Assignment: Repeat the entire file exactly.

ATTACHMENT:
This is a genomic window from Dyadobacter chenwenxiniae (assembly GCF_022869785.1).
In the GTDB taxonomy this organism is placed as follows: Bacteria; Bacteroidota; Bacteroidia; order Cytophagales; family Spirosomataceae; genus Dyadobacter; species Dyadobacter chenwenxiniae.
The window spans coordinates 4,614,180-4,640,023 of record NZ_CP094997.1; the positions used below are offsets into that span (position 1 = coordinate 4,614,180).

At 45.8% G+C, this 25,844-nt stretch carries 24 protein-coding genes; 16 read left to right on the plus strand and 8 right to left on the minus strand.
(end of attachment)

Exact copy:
This is a genomic window from Dyadobacter chenwenxiniae (assembly GCF_022869785.1).
In the GTDB taxonomy this organism is placed as follows: Bacteria; Bacteroidota; Bacteroidia; order Cytophagales; family Spirosomataceae; genus Dyadobacter; species Dyadobacter chenwenxiniae.
The window spans coordinates 4,614,180-4,640,023 of record NZ_CP094997.1; the positions used below are offsets into that span (position 1 = coordinate 4,614,180).

At 45.8% G+C, this 25,844-nt stretch carries 24 protein-coding genes; 16 read left to right on the plus strand and 8 right to left on the minus strand.